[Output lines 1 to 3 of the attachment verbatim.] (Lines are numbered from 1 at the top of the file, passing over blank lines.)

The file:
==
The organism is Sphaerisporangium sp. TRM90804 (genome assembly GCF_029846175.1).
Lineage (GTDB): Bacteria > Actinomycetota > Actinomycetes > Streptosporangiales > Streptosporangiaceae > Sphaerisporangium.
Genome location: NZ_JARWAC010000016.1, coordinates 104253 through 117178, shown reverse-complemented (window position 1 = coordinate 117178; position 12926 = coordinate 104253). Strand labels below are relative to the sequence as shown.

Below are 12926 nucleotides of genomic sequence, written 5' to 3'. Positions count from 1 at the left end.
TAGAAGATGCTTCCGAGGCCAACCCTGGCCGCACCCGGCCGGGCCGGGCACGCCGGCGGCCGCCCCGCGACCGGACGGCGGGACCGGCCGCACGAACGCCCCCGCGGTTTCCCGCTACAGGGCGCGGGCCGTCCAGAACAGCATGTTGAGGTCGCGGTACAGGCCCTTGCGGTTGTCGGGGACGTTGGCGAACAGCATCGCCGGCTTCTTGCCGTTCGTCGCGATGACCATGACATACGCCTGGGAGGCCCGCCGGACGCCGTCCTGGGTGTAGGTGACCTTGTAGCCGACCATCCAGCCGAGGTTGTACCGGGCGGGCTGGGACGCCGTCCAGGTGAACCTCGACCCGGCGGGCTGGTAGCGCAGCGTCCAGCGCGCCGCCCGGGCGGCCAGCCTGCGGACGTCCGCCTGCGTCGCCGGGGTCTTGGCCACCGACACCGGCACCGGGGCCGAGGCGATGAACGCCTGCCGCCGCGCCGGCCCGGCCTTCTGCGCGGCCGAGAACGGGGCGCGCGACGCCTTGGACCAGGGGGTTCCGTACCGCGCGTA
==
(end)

The organism is Sphaerisporangium sp. TRM90804 (genome assembly GCF_029846175.1).
Lineage (GTDB): Bacteria > Actinomycetota > Actinomycetes > Streptosporangiales > Streptosporangiaceae > Sphaerisporangium.
Genome location: NZ_JARWAC010000016.1, coordinates 104253 through 117178, shown reverse-complemented (window position 1 = coordinate 117178; position 12926 = coordinate 104253). Strand labels below are relative to the sequence as shown.